Hard work and a head start paid off for the fi…

Olivia Damon is still in shock. Having worked at the Societi Bistro in Gardens for a few years, the owner Peter Weetman had designated her for this project: to be the first franchisee of the Café Societi. We first reported that story in August 2020; Admittedly, it took a relatively long time for this to happen, but when it did, it was within a matter of weeks.

The premises of the Homecoming Center in Caledon Street, District Six/Zonnebloem have been secured, Damon has been informed and the Café Societi has opened its doors three weeks ago. For someone who’s been plunged into the depths and swimming energetically, Damon is in high spirits, laughing and excited, but there’s still an air of wonder about him.

Once upon a time, she couldn’t even get the right milk for coffees, and look at her now. “I’ve always been afraid to make coffee because the milk would never come out for a cappuccino,” she said. “I had to learn on the job.”

With 11 hot coffee drinks available, Café Societi has your caffeine fix covered. (Photo: provided)

Damon has the training, the gift of milk, and with that, the confidence. It was her attitude – hardworking and always enthusiastic – that brought her to Weetman’s attention, and she had been on his radar for coffee for a while. Suddenly being the boss of your own place is overwhelming, she admitted, along with the business side of things like advertising, marketing and administration – for which she is supported by Societi Bistro. Damon is also overwhelmed with gratitude (there were even tears of joy) for the trust placed in him. “I just want to tell Peter again how grateful I am for this opportunity,” she said, dabbing her eyes with a tissue.

We’ve both known Weetman for years and agreed that he’s tough but fair, and has provided many opportunities for hard workers along the way. “To get Peter’s trust is a really big thing,” Damon reiterated.

Location is also important; you will recognize it immediately – this is where the home of the Fugard Theater was located, the building renamed HCC: Homecoming Center, owned by the District Six Museum Foundationwhich administers all matters relating to the District Six Museum and the Homecoming Center, including a large number of community projects.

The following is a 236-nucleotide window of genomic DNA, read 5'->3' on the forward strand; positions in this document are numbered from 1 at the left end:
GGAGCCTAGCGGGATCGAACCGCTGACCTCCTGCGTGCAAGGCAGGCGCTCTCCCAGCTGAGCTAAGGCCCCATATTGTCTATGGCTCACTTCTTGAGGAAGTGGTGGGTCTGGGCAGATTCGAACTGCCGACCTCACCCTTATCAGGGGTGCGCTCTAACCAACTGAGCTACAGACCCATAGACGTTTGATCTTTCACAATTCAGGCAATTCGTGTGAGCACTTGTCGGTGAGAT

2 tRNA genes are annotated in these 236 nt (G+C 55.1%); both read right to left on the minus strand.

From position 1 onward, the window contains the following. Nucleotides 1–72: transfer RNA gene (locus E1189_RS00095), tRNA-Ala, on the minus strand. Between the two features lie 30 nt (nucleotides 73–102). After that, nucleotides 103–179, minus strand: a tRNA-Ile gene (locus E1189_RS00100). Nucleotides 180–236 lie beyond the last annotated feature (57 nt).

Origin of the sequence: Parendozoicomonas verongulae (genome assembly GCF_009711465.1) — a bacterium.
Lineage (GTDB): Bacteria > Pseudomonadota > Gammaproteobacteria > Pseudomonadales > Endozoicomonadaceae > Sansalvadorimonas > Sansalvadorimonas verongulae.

In November 2021, the foundation issued a call for tenders which was directed to Neighbourgood, an organization that reallocates city properties left vacant due to the pandemic and creates community-focused coworking and cohousing spaces for young professionals and digital nomads.

The partnership sees Neighbourgood spearhead “day-to-day” property management, maintenance, events and later permanent tenants. When Neighborgood was looking for a tenant to take over the theater’s former foyer space for food and drink, a mutual connection (a lawyer) put him in touch with Weetman. That was less than two months ago, if you need more insight into how quickly this all happened.

“The whole story comes together and here I am in the middle, creating something new,” marveled Damon, who gets up at 6am to travel from Westlake into town by taxi to open the cafe at 7am in the morning. It trades seven days a week, until 7 p.m. A bonus is the reintroduction of events in the theater spaces – such as the Shakespeare Schools Festival this month – as well as in the adjoining room (part of a larger work and living space) where an art exhibition s opens next week, including Sunday services. Everyone who passes by is a potential customer, which is a huge boost for a budding pursuit.

The Café Societi concept is not an on-site consumption model. Yes, you can walk down the street and order coffee, pastries, meals like pasta and the famous mushroom risotto or lemon pie from Societi Bistro, and soups for cold days and nights. However, it was designed to be app-based, which is very convenient and is part of what impressed Neighborgood. You download it and create an account from which you can select what you want, pay through the app and collect. Quick and easy. You can mark your favourites, and make “bundles”, for example a nemesis pain (croissant filled with chocolate nemesis, a staple Bistro dessert) and a cappuccino would make a superb breakfast or afternoon treat. It’s just as well that I don’t live around the corner or I’d probably shrug my shoulders and say who cares anyway and I have this every day and never wear anything again with a zipper.

If you stumble through the door, you’ll be greeted, likely by Damon herself, who will also tell you more about the app to streamline future visits into a digital experience.